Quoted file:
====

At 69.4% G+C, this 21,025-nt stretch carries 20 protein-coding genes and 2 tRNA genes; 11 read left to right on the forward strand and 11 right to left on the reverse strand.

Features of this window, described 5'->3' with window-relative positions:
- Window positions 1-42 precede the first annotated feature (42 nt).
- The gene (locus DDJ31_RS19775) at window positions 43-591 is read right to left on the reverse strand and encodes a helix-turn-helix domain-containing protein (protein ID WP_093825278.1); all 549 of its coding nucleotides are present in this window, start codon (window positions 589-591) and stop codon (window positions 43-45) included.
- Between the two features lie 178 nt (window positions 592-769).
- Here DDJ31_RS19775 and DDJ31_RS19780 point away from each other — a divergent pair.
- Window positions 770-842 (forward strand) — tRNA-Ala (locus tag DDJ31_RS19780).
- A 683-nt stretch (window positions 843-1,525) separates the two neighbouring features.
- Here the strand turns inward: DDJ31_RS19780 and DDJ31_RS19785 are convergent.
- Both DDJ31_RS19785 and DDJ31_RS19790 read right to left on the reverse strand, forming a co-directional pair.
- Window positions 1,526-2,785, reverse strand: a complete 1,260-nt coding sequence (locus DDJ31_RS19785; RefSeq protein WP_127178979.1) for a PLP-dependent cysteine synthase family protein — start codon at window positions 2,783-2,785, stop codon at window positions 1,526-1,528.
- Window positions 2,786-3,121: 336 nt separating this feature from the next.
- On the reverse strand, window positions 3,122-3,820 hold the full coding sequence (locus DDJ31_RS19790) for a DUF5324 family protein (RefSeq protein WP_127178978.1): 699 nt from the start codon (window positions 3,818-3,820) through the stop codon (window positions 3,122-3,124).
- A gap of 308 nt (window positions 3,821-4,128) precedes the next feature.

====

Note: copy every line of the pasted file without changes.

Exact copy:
At 69.4% G+C, this 21,025-nt stretch carries 20 protein-coding genes and 2 tRNA genes; 11 read left to right on the forward strand and 11 right to left on the reverse strand.

Features of this window, described 5'->3' with window-relative positions:
- Window positions 1-42 precede the first annotated feature (42 nt).
- The gene (locus DDJ31_RS19775) at window positions 43-591 is read right to left on the reverse strand and encodes a helix-turn-helix domain-containing protein (protein ID WP_093825278.1); all 549 of its coding nucleotides are present in this window, start codon (window positions 589-591) and stop codon (window positions 43-45) included.
- Between the two features lie 178 nt (window positions 592-769).
- Here DDJ31_RS19775 and DDJ31_RS19780 point away from each other — a divergent pair.
- Window positions 770-842 (forward strand) — tRNA-Ala (locus tag DDJ31_RS19780).
- A 683-nt stretch (window positions 843-1,525) separates the two neighbouring features.
- Here the strand turns inward: DDJ31_RS19780 and DDJ31_RS19785 are convergent.
- Both DDJ31_RS19785 and DDJ31_RS19790 read right to left on the reverse strand, forming a co-directional pair.
- Window positions 1,526-2,785, reverse strand: a complete 1,260-nt coding sequence (locus DDJ31_RS19785; RefSeq protein WP_127178979.1) for a PLP-dependent cysteine synthase family protein — start codon at window positions 2,783-2,785, stop codon at window positions 1,526-1,528.
- Window positions 2,786-3,121: 336 nt separating this feature from the next.
- On the reverse strand, window positions 3,122-3,820 hold the full coding sequence (locus DDJ31_RS19790) for a DUF5324 family protein (RefSeq protein WP_127178978.1): 699 nt from the start codon (window positions 3,818-3,820) through the stop codon (window positions 3,122-3,124).
- A gap of 308 nt (window positions 3,821-4,128) precedes the next feature.